late 14c., "horizontal zone of the earth's surface measured by lines parallel to the equator," from Old French climat "region, part of the earth," from Latin clima (genitive climatis) "region; slope of the earth," from Greek klima "region, zone," literally "an inclination, slope," thus "slope of the earth from equator to pole," from a suffixed form of PIE root *klei- "to lean."
Ancient geographers divided the earth into zones based on the angle of sun on the slope of the earth's surface and the length of daylight. Some reckoned 24 or 30 climates between Meroe on the upper Nile in Sudan and the mythical Riphaean Mountains which were supposed to bound the Arctic; a change of climate took place, going north, at a place where the day was a half hour longer or shorter, according to season, than the starting point. Others counted 7 (each dominated by a particular planet) or 12 (dominated by zodiac signs).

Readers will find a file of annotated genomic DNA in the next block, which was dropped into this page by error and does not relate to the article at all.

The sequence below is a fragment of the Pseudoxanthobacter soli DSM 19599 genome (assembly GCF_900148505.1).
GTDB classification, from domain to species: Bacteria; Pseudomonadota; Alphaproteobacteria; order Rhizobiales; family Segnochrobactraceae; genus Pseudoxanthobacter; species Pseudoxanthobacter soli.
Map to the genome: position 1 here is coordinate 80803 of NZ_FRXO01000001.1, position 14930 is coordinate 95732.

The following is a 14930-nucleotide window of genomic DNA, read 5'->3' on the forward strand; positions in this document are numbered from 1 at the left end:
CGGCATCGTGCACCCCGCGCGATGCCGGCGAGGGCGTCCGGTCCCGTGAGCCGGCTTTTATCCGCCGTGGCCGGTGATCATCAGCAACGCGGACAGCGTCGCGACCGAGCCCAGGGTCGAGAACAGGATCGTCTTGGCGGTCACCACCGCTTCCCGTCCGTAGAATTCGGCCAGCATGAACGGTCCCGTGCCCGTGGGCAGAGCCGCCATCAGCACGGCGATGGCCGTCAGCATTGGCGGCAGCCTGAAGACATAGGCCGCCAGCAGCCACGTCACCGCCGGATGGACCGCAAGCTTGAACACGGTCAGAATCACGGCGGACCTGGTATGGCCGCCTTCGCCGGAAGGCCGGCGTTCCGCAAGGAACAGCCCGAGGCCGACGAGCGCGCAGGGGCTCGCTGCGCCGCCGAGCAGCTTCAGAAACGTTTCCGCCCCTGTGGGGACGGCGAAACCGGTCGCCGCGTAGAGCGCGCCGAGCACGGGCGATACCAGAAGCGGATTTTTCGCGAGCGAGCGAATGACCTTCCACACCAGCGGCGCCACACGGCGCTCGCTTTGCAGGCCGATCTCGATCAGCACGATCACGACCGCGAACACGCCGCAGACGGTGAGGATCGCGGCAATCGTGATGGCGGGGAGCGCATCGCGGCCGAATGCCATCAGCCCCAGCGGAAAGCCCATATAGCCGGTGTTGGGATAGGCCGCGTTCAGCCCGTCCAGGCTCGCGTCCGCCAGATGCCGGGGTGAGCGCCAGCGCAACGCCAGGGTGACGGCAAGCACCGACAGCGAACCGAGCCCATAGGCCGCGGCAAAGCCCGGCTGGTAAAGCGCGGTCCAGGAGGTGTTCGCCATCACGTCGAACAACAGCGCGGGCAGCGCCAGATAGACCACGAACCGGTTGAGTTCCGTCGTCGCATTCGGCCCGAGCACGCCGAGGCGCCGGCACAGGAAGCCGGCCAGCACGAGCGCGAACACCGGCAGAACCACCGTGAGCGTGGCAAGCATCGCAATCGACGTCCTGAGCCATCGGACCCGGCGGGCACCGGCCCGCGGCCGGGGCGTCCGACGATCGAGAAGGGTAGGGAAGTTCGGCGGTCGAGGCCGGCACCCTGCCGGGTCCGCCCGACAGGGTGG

Change of temperature gradually came to be considered more important, and by late 14c. the word was being used in the sense "a distinct region of the earth's surface considered with respect to weather." The sense shift to "combined results of weather associated with a region, characteristic condition of a country or region with reference to the variation of heat, cold, rainfall, wind, etc.," is attested by c. 1600. Figuratively, of mental or moral atmosphere, from 1660s.
Middle English -ik, -ick, word-forming element making adjectives, "having to do with, having the nature of, being, made of, caused by, similar to," from French -ique and directly from Latin -icus or from cognate Greek -ikos "in the manner of; pertaining to." From PIE adjective suffix *-(i)ko, which also yielded Slavic -isku, adjectival suffix indicating origin, the source of the -sky (Russian -skii) in many surnames. In chemistry, indicating a higher valence than names in -ous (first in benzoic, 1791).
In Middle English and after often spelled -ick, -ike, -ique. Variant forms in -ick (critick, ethick) were common in early Modern English and survived in English dictionaries into early 19c. This spelling was supported by Johnson but opposed by Webster, who prevailed.